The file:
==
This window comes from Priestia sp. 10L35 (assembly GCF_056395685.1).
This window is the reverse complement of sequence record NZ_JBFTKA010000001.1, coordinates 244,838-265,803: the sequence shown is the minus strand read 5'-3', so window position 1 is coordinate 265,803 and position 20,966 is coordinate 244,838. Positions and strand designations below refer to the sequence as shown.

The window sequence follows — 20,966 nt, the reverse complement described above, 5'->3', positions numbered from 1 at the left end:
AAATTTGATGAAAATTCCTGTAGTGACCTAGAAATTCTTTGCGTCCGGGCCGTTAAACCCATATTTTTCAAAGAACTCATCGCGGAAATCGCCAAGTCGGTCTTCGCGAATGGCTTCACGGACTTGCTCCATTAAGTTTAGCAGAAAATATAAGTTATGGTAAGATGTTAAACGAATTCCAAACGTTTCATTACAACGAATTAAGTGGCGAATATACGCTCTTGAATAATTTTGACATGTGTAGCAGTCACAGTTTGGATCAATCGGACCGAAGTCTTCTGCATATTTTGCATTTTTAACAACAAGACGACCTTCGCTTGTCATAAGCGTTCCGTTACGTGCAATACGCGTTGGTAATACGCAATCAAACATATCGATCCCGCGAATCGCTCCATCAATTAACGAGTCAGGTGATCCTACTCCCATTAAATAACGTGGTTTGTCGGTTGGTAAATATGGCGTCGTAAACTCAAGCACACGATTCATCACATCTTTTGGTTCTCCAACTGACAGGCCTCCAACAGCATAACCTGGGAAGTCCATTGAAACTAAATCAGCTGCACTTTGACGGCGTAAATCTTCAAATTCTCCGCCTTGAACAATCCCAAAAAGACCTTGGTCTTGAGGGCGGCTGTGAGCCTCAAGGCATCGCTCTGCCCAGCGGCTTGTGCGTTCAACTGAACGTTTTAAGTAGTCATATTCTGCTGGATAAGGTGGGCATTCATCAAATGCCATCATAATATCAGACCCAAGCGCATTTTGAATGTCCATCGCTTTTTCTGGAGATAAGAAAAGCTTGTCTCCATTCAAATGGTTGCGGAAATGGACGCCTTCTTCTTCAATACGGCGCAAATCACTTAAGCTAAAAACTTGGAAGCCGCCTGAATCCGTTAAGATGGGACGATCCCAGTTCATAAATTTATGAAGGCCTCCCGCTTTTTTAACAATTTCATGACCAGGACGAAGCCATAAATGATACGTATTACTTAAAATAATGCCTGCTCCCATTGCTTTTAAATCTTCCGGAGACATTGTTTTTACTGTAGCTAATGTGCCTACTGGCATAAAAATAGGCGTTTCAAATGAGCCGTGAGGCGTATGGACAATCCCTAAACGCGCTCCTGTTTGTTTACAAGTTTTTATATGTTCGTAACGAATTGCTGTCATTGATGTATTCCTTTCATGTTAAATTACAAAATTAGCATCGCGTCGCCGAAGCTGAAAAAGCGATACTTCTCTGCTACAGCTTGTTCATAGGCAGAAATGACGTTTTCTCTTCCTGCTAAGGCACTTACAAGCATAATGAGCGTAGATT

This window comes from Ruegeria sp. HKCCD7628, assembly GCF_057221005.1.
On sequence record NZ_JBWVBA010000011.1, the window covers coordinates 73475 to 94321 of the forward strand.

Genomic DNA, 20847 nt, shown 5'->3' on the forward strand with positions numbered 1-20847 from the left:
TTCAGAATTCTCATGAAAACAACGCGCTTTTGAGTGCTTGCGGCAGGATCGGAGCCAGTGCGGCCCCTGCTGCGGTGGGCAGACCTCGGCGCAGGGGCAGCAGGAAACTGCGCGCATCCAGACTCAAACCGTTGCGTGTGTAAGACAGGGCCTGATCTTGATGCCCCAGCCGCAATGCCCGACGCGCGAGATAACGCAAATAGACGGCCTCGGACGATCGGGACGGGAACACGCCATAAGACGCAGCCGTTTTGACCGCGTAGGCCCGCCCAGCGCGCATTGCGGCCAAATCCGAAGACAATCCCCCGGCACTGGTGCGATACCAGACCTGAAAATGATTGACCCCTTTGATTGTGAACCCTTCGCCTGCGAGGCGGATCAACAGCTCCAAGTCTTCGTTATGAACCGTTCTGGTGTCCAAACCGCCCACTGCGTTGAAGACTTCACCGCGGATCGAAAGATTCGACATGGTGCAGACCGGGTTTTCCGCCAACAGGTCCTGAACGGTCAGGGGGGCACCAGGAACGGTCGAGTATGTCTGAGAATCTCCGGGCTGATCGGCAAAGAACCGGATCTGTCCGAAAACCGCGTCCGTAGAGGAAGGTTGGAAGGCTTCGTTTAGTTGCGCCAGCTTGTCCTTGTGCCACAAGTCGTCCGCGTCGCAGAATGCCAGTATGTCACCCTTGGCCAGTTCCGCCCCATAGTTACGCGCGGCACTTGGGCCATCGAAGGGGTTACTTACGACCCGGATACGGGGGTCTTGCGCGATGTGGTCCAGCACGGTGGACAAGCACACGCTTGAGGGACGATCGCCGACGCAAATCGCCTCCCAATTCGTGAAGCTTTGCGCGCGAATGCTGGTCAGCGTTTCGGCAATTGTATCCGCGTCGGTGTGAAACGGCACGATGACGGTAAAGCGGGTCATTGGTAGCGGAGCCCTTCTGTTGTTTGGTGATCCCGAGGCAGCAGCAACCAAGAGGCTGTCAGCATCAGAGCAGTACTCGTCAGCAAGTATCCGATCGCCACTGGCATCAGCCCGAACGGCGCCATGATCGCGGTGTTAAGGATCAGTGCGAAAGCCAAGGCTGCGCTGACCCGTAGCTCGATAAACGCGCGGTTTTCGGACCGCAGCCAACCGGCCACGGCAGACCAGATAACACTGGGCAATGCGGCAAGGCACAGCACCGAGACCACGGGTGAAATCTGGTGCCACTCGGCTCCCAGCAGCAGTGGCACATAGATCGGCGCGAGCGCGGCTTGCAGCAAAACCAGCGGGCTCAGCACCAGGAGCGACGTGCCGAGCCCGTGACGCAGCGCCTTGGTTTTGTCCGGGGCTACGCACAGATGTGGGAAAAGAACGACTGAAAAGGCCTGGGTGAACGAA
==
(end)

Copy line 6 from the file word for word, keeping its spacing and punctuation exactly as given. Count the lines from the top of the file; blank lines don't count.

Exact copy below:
On sequence record NZ_JBWVBA010000011.1, the window covers coordinates 73475 to 94321 of the forward strand.